Soldier Tobias: War shows what life means
“I will be involved in the conflict until it is resolved. Hopefully on Ukraine’s terms.”
Just over a year ago, 26-year-old Tobias Engqvist left Umeå. Now he is on his second trip to Ukraine and is at the front – but is reticent about exactly where.
“Right now I am in a unit that operates in smaller teams/groups with very varied tasks. I can’t say more,” he writes in an email to TT.
His journey began at home in Umeå last year. Tobias Engqvist followed the news about Russia’s full-scale invasion of Ukraine intensively. It was a pandemic and the distance learning made him yearn for something else.
He heard President Zelenskyi’s appeal for help from abroad and made a life-changing decision.
“I hesitated for a few days before contacting the Ukrainian embassy about going as a volunteer and fighting.”
It took three weeks from decision until he crossed the border about 200 miles from home.
“Because it is a very rewarding assignment that rewards me with experience of what life really means”.
The road to the front has been crooked. The newly formed Foreign Legion he first came into contact with did not hold together. Tobias Engqvist began taking care of the wounded in a medical battalion. At the same time, Butja and Irpin and all the war crimes were discovered, he writes.
“There I decided that I had to participate more actively in the conflict. But not through the Foreign Legion.”
In May of last year, he joined a then newly started company. Now his everyday life is very much about “waiting, waiting for shelling from artillery or solving a new task with leaps and bounds”. He has been home to Sweden once, the next break from the war is expected either in the summer or at Christmas.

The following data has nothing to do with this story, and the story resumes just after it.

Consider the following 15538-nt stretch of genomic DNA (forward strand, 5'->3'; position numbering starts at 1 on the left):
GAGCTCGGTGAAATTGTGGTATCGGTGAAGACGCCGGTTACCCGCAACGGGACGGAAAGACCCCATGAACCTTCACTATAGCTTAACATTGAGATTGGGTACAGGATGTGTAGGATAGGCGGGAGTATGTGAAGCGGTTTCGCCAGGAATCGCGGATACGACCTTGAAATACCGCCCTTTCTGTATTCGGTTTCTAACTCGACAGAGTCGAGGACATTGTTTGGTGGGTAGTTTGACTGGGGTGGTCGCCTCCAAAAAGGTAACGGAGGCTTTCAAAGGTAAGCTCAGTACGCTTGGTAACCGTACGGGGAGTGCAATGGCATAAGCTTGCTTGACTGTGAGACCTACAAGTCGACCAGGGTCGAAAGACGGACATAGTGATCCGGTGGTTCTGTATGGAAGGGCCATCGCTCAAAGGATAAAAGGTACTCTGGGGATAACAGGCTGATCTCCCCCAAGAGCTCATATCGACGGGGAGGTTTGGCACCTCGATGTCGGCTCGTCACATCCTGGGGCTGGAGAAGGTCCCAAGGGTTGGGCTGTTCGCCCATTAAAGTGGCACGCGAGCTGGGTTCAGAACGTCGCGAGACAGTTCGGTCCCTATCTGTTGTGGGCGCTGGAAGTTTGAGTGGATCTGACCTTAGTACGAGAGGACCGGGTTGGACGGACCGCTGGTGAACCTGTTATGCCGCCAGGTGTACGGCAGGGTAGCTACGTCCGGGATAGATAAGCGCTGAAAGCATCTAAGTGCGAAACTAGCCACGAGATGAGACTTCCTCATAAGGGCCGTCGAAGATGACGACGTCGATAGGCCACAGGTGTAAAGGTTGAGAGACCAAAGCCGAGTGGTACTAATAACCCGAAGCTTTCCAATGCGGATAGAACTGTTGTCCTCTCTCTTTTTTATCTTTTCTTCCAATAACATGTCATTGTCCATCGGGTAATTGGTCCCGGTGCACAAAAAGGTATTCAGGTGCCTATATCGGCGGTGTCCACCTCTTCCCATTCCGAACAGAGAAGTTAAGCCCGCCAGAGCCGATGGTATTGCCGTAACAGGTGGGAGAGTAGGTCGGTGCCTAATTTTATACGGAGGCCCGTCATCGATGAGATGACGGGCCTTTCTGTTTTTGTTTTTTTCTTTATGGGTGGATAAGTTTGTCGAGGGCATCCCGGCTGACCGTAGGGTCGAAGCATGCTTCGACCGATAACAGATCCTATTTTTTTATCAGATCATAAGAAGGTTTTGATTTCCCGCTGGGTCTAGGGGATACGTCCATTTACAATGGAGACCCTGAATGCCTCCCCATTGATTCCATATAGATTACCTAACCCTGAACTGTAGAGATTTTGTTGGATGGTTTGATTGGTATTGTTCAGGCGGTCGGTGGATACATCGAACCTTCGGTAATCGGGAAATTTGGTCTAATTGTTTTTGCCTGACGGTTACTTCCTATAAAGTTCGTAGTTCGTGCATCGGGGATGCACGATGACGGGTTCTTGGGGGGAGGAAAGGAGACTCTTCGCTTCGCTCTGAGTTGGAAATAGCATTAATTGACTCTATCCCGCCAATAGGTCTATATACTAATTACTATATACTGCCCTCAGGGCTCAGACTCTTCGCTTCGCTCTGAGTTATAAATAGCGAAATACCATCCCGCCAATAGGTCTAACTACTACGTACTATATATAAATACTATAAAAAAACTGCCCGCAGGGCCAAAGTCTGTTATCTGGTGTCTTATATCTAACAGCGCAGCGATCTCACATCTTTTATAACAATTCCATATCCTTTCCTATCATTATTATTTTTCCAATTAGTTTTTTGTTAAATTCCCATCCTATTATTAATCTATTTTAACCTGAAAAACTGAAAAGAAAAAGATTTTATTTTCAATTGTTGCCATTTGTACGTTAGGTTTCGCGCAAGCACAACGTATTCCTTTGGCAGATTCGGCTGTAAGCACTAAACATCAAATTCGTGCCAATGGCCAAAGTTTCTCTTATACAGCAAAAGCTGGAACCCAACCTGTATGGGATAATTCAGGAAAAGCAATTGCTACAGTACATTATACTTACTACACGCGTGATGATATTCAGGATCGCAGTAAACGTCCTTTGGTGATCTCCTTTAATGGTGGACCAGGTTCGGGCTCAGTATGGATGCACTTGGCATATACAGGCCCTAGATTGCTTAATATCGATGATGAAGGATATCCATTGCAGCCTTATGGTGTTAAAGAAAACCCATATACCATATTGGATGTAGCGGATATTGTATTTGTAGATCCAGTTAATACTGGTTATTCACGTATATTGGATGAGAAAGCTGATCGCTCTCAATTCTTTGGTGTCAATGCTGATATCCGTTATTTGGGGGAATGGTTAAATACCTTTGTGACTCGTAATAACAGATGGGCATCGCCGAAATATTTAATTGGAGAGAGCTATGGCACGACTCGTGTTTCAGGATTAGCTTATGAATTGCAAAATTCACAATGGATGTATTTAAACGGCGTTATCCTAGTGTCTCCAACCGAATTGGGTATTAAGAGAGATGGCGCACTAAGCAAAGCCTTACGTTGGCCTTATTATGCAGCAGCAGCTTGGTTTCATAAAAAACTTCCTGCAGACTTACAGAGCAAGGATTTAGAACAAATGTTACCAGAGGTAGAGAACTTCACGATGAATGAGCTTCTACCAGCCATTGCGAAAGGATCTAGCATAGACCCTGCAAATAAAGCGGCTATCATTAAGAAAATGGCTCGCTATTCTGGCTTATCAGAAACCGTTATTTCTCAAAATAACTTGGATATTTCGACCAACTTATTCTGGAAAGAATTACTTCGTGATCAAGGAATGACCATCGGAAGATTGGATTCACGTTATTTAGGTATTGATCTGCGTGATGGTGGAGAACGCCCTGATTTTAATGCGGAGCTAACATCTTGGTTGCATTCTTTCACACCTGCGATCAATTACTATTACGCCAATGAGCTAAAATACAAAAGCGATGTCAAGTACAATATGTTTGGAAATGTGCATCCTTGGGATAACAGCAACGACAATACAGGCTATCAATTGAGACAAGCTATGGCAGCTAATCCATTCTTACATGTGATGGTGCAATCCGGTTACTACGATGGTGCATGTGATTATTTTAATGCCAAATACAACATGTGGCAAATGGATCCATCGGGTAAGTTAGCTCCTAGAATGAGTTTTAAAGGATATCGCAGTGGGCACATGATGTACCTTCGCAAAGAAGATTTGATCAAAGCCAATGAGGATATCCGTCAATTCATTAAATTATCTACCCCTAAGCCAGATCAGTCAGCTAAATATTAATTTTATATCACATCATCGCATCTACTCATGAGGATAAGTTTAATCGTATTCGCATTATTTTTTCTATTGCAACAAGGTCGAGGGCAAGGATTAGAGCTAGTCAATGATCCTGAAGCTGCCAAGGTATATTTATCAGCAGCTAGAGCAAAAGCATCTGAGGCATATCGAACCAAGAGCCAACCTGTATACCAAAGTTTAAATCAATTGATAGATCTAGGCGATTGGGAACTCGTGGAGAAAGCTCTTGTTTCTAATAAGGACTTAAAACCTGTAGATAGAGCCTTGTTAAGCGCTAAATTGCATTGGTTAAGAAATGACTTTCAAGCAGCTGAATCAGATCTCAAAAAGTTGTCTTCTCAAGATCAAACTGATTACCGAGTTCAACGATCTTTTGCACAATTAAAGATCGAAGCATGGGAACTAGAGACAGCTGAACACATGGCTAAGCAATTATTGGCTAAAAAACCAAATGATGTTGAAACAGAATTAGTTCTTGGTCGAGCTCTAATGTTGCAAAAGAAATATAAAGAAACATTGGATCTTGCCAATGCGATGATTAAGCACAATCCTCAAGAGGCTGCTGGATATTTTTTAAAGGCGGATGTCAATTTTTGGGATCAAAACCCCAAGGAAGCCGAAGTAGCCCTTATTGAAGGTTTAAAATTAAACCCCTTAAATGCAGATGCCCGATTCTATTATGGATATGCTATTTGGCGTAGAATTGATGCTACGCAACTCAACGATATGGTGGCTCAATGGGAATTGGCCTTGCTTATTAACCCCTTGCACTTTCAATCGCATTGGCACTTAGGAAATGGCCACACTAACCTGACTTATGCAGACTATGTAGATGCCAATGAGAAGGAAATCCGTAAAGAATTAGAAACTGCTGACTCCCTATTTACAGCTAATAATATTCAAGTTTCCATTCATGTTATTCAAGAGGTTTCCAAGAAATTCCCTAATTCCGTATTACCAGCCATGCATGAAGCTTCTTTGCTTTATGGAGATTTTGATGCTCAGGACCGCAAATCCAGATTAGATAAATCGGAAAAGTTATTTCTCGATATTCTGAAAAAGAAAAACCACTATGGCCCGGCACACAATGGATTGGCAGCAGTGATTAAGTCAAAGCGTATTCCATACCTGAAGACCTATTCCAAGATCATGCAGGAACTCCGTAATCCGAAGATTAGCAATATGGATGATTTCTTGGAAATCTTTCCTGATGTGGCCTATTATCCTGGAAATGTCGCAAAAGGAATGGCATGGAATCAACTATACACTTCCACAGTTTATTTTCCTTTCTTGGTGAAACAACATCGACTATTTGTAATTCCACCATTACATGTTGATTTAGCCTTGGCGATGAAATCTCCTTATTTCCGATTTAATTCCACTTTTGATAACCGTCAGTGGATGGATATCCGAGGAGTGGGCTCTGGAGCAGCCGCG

“My family feels that it is difficult but is more accepting of my decision and more understanding of my motive.”
TT: Some who go to the front do it for the thrill or because they are interested in war. What do you say about that?
“There are some people like that here and I don’t feel like I can work with them. Precisely because they take unnecessary risks just for the sake of excitement,” replies Tobias Engqvist.
“Some have come because they are curious about what it feels like to kill another human being or because they get down to it and can do it legally here. Some because they can get a position of power of some kind.”
TT: Are you ever scared?
“Of course, but that always comes afterwards. I can’t be afraid when we have to solve tasks”.
Just over a year of war
On February 24, 2022, Russia launched a full-scale invasion of neighboring Ukraine. The invasion had been threatened for several months as Russian forces gathered at the border and the Kremlin issued ultimatums aimed at NATO with several hard-to-fulfill demands.
Russia invaded Ukraine back in 2014, which led to the annexation of the Crimean peninsula and a largely frozen conflict in Donbass in the east.
Last year, Russian forces attacked from the north, east and south, but a planned blitzkrieg failed. The Russian forces did not reach Kiev, but captured the large city of Kherson in the south and then a land corridor to the Crimean peninsula, after a long and bloody siege of the city of Mariupol.
In April, the Russian forces were completely driven out of northern Ukraine. In September, two Ukrainian counter-offensives were launched, where they were repulsed from Kharkiv county in the northeast and from the city of Kherson and its surroundings in the south.
In September, Russia said it was annexing the only partially occupied Kherson, Donetsk, Luhansk and Zaporizhzhya counties, where fighting was still ongoing.
Russia has attacked cities across Ukraine with robots and drones, hitting many civilian targets. The suspected war crimes are many.
Tens of thousands of civilians are estimated to have been killed in the war, but the death toll is believed to be high. Tens of thousands more soldiers have fallen on each side, but even there it is difficult to count the dead.